Friedrich Kittler: Musik und Mathematik I. Hellas 1: Aphrodite (2006) [German]

23 June 2015, dusan

“‘Wir möchten euch Musik und Mathematik erzählen: das Schönste nach der Liebe, das Schwerste nach der Treue.’ Die beiden Worte, die den Titel einer Tetralogie aus Hellas, Roma Aeterna, Hesperien und Turing-Galaxis bilden, stehen für die Wurzeln von Kunst und Wissen: musikè, die Lust des Singens, Tanzens, Spielens heißt nach der Muse, die im Herzen alles aufbewahrt und daher davon sagen kann. Musik macht also nach, was Musen tun, seit sie auf ihrem Götterberg mit allem Singen angehoben haben. Aus fast dem selben Ursprung stammt mathesis, das Lehren im allgemeinen, und Mathematik, das Denken über Zahlen im besonderen. Bei Homer heißt mathein nämlich noch nicht zählen oder rechnen, wie Aristoteles gelehrt hat, mathôn nennt vielmehr ein dunkles Wissen, das Helden erst nach Jahrzehnten des Erfahrens in Fleisch und Blut gegangen ist. Unter den wenigen Reimen, die in Griechenohren widerhallten, blieb der alte Spruch von pathein/mathein, leiden und lernen unverloren.”

Publisher Wilhelm Fink, Munich, 2006
ISBN 3770537823, 9783770537822
409 pages
via lostobserver, einzelne

Reviews: Jürgen Busche (FAZ), Roland Lysell (Swedish, Samlaren).

Publisher
WorldCat

PDF (13 MB, updated on 2019-4-20)
ARG (updated on 2019-4-20)

More from Kittler

Thomas McEvilley: The Shape of Ancient Thought: Comparative Studies in Greek and Indian Philosophies (2001)

17 December 2013, dusan

Spanning thirty years of intensive research, this book proves what many scholars could not explain: that today’s Western world must be considered the product of both Greek and Indian thought—Western and Eastern philosophies.

Thomas McEvilley explores how trade, imperialism, and migration currents allowed cultural philosophies to intermingle freely throughout India, Egypt, Greece, and the ancient Near East. This groundbreaking reference will stir relentless debate among philosophers, art historians, and students.

Publisher Allworth Press, with the School of Visual Arts, New York, 2001
ISBN 1581152035, 9781581152036
732 pages

Review (Will S. Rasmussen, Philosophy East and West)
Commentary (David Carrier, Artcritical)
McEvilley talks about his book (video, 34 min)

Wikipedia
Publisher
Google books

PDF (EPUB)
PDF (Alt link)

Jacques Derrida: Athens, Still Remains: The Photographs of Jean-François Bonhomme (1996/2010)

27 August 2013, dusan

Athens, Still Remains is an extended commentary on a series of photographs of contemporary Athens by the French photographer Jean-François Bonhomme. But in Derrida’s hands commentary always has a way of unfolding or, better, developing in several unexpected and mutually illuminating directions.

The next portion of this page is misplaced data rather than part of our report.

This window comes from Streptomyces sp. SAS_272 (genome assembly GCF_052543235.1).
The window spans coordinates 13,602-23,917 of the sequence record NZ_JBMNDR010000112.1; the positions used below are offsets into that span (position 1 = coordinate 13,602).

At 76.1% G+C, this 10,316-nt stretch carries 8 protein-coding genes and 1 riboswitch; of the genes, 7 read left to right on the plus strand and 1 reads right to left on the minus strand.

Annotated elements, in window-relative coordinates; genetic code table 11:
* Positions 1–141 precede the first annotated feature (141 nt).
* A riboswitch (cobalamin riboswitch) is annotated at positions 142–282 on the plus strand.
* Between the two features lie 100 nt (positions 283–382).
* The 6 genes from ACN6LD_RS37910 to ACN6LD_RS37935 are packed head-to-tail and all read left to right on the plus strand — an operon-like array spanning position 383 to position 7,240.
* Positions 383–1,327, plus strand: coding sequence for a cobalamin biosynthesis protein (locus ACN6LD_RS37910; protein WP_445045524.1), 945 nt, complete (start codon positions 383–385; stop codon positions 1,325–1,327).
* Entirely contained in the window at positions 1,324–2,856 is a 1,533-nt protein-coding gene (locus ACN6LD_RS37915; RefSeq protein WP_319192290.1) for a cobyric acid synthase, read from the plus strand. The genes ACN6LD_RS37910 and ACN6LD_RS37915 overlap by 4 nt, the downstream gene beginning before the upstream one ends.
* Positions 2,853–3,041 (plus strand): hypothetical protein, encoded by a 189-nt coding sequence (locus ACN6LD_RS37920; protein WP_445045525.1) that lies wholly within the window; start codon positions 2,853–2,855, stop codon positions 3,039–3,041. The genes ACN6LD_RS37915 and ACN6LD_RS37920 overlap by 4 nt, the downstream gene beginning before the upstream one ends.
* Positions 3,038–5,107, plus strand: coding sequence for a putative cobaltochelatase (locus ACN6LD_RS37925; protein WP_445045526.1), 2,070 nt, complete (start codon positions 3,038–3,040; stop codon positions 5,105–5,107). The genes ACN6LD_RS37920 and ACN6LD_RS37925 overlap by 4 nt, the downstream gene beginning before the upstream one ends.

First published in French and Greek in 1996, Athens, Still Remains is Derrida’s most sustained analysis of the photographic medium in relationship to the history of philosophy and his most personal reflection on that medium. At once photographic analysis, philosophical essay, and autobiographical narrative, Athens, Still Remains presents an original theory of photography and throws a fascinating light on Derrida’s life and work.

The book begins with a sort of verbal snapshot or aphorism that haunts the entire book: “we owe ourselves to death.” Reading this phrase through Bonhomme’s photographs of both the ruins of ancient Athens and contemporary scenes of a still-living Athens that is also on its way to ruin and death, Derrida interrogates a philosophical tradition that runs from Socrates to Heidegger in which the human—and especially the philosopher—is thought to owe himself to death, to a certain thought of death or comportment with regard to death.

Combining philosophical speculations on mourning and death, event and repetition, and time and difference with incisive commentary on Bonhomme’s photographs and a narrative of Derrida’s 1995 trip to Greece, Athens, Still Remains is one of Derrida’s most accessible, personal, and moving works without being, for all that, any less philosophical. As Derrida reminds us, the word photography—an eminently Greek word—means “the writing of light,” and it brings together today into a single frame contemporary questions about the work of art in the age of mechanical reproduction and much older questions about the relationship between light, revelation, and truth—in other words, an entire philosophical tradition that first came to light in the shadow of the Acropolis.”

First published in a bilingual French–Modern Greek edition as the preface to a collection of photographs by Jean-François Bonhomme, Athēna stē skia tēs Akropolēs / Athènes à l’ombre de l’Acropole, Oikos, Athens, 1996.

Translated by Pascale-Anne Brault and Michael Naas
Publisher Fordham University Press, New York, 2010
ISBN 0823232050, 9780823232055
73 pages

review (Ginette Michaud, Spirale, in French)

Publisher

PDF